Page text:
Oil futures plunged below zero for the first time on Monday as demand for energy collapses amid the coronavirus pandemic and traders sought to avoid owning crude with nowhere to store it.
Stocks were also slipping on Wall Street in afternoon trading, with the S&P 500 down 1.2%, but the market's most dramatic action by far was in oil, where benchmark U.S. crude for May delivery plummeted to negative $35.20, as of 2:30 pm Eastern time. It was nearly $60 at the start of the year, before business-shutdown orders swept the world and idled factories, offices and automobiles.
Much of the drop was chalked up to technical reasons - the May delivery contract is close to expiring so its trading volume was light, which can exacerbate swings. But prices for deliveries even further into the future, which were seeing larger trading volumes, also plunged. Demand for oil has collapsed so much that facilities for storing crude are nearly full.
Tanks could hit their limits within three weeks, according to Chris Midgley, head of analytics at S&P Global Platts. And traders are willing to pay someone else to take that oil for delivery in May and shift the burden of figuring out where to keep it.
Benchmark U.S. crude oil for June delivery, which shows a more "normal" price, fell 16.5% to $20.90 per barrel. Big oil producers have announced cutbacks in production in hopes of better balancing supplies with demand, but many analysts say it's not enough.
"Basically, bears are out for blood," analyst Naeem Aslam of Avatrade said in a report. "The steep fall in the price is because of the lack of sufficient demand and lack of storage place given the fact that the production cut has failed to address the supply glut."
Halliburton swung between gains and sharp losses, even though it reported stronger results for the first three months of 2020 than analysts expected. The oilfield engineering company said that the pandemic has created so much turmoil in the industry that it "cannot reasonably estimate" how long the hit will last. It expects a further decline in revenue and profitability for the rest of 2020, particularly in North America.
Brent crude, the international standard, was down $2.46 to $25.62 per barrel. .
In the stock market, the mild drops ate into some of the big gains made since late March, driven lately by investors looking ahead to parts of the economy possibly reopening as infections level off in hard-hit areas. Pessimists have called the rally overdone, pointing to the severe economic pain sweeping the world and continued uncertainty about how long it will last.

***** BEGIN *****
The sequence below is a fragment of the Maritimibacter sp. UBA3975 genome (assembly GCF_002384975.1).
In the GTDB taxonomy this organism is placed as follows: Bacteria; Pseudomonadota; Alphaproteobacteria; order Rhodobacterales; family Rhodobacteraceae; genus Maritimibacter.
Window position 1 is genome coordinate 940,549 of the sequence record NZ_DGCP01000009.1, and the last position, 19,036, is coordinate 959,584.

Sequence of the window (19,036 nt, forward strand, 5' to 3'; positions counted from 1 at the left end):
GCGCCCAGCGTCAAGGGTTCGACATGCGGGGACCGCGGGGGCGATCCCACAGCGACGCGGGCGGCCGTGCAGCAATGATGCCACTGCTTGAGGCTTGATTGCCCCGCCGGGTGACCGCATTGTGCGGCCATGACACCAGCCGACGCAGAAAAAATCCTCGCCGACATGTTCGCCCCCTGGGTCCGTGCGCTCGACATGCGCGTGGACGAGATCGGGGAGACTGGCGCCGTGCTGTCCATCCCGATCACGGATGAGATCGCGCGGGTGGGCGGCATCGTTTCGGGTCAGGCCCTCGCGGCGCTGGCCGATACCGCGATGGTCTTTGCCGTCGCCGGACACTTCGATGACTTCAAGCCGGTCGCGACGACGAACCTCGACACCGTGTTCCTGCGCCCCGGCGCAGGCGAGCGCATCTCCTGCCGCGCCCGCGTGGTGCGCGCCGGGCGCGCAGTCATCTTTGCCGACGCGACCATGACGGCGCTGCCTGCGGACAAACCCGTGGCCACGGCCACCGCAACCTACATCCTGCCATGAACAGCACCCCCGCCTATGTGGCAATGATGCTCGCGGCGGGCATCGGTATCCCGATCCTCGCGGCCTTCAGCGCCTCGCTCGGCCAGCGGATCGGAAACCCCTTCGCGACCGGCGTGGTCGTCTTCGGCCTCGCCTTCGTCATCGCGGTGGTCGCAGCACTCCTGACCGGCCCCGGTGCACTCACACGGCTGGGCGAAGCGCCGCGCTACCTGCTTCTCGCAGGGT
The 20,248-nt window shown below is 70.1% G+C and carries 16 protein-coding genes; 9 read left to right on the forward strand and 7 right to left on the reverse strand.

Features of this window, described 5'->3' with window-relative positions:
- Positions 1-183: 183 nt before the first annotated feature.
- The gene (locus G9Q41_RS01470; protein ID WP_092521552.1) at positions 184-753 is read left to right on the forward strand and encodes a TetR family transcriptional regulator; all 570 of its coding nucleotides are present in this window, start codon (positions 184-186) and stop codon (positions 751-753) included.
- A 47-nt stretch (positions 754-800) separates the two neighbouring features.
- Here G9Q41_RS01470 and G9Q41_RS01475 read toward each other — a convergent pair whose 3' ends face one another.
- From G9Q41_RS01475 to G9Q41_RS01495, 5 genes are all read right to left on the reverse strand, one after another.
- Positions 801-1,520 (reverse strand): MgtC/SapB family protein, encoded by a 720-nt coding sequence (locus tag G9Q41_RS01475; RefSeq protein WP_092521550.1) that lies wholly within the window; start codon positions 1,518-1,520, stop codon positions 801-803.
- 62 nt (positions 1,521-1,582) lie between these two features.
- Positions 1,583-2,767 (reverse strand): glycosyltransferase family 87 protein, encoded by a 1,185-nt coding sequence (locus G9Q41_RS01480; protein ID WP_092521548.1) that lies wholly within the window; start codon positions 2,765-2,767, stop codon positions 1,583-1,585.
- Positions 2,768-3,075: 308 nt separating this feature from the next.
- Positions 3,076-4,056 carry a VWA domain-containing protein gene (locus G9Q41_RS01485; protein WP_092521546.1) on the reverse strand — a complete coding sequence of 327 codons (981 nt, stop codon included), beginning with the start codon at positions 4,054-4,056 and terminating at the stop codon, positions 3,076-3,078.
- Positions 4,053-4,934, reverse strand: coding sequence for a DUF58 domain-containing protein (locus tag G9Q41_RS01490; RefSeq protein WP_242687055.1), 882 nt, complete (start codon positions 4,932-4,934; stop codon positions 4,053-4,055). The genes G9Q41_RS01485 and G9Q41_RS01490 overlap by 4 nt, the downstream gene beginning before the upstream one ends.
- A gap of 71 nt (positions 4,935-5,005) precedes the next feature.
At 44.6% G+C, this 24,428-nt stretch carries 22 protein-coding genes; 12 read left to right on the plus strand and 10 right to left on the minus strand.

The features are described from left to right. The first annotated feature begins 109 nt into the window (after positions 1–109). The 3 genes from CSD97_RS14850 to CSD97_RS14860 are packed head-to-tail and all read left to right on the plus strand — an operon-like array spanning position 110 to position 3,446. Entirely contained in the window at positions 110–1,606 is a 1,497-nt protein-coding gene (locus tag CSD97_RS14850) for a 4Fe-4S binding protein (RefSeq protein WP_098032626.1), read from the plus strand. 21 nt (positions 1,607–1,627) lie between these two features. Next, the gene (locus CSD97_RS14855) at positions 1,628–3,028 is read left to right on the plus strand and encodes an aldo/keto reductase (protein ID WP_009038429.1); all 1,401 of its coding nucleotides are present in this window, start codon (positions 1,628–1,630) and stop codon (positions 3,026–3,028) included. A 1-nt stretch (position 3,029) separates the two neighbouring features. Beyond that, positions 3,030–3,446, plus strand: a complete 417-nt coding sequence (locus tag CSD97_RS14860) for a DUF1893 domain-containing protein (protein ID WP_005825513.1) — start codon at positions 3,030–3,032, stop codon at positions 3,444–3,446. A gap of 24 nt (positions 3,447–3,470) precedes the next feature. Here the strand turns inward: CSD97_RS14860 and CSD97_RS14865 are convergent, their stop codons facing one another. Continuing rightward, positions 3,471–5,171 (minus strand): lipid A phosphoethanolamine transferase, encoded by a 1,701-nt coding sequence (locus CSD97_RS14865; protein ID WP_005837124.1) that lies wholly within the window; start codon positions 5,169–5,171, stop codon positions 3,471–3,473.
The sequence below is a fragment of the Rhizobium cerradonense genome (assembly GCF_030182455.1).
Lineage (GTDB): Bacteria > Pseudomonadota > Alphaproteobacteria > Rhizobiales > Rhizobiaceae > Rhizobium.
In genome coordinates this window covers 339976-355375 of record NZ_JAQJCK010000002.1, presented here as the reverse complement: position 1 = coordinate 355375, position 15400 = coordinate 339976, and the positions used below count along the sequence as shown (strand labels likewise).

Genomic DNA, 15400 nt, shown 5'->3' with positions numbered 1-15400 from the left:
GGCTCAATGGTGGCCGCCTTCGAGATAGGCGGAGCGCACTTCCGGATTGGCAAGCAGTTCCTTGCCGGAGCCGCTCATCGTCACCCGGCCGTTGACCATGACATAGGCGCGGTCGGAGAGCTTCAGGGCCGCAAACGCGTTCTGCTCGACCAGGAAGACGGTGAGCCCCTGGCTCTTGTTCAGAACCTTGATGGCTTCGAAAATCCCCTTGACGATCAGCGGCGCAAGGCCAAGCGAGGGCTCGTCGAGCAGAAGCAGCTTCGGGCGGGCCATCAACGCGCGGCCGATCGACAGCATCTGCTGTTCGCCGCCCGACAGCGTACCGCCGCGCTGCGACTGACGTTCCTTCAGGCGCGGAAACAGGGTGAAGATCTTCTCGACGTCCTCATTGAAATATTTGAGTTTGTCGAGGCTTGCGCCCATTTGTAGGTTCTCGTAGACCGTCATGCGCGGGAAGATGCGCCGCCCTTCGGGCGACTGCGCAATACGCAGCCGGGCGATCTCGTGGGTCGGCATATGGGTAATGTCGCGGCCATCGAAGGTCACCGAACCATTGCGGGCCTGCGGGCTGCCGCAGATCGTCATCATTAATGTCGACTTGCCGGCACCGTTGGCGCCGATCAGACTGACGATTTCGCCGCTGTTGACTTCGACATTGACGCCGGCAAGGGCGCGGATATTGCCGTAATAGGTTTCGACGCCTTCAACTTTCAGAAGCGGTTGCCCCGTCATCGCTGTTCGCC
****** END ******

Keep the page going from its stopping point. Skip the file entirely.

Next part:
The Dow Jones Industrial Average was down 444 points, or 1.9%, to 23,797. The Nasdaq was down 0.4%.
Energy stocks took the sharpest losses, with those in the S&P 500 down 3.7%. But the losses were widespread, with all 11 sectors in the index down.
"The government can declare whatever they want in terms of encouraging people to get out and do stuff," said Willie Delwiche, investment strategist at Baird. "Whether or not broad swaths of society do that remains to be seen. It's going to take seeing people start to get out and do stuff again. That will be the necessary positive development, not just declaring getting things open."
More gains from companies that are winners in the new stay-at-home economy helped limit the market's losses Amazon rose 1.7%, and Netflix jumped 4% as people shut in at home buy staples and look to fill their time. Both were close to setting record highs. .
In Tokyo the Nikkei 225 fell 1.1% after Japan reported that its exports fell nearly 12% in March from a year earlier as the pandemic hammered demand in its two biggest markets, the U.S. and China.
The Hang Seng index in Hong Kong lost 0.2%, and South Korea's Kospi fell 0.8%.
European markets were modestly higher The German DAX was up 0.5%, the French CAC 40 was up 0.7% and the FTSE 100 in London gained 0.7%.
In a sign of continued caution in the market, Treasury yields remained extremely low. The yield on the 10-year Treasury slipped to 0.62% from 0.65% late Friday. It started the year near 1.90%. Bond yields drop when their prices rise, and investors tend to buy Treasurys when they're worried about the economy.
Stocks have been on a generally upward swing recently, and the S&P 500 just closed out its first back-to-back weekly gain since the market began selling off in February. Promises of massive aid for the economy and markets by the Federal Reserve and U.S. government ignited the rally, which sent the S&P 500 up as much as 28.5% since a low on March 23.
More recently, countries around the world have tentatively eased up on business-shutdown restrictions put in place to slow the spread of the virus.
But health experts warn the pandemic is far from over and new flareups could ignite if governments rush to allow "normal" life to return prematurely.
The S&P 500 remains about 15% below its record high in February as millions more U.S. workers file for unemployment every week amid the shutdowns.
Many analysts also warn that a significant part of the recent recovery in stocks is due to the expectation among some investors that the economy will rebound sharply once economic quarantines are lifted. They're essentially predicting that a line chart of the economy will ultimately resemble the letter "V," with a wild ride down but then a quick pivot to a vigorous recovery.
That may be to optimistic. "We caution that a U-shaped recovery is also quite likely," where the economy bottoms out and stays at that low level for a while before recovering, strategists at Barclays warned in a recent report.
Without strong testing programs for COVID-19, businesses likely won't feel comfortable bringing back their full workforces for a while.
"With risk assets now overbought, the chance for a correction has increased," Morgan Stanley strategists wrote in a report.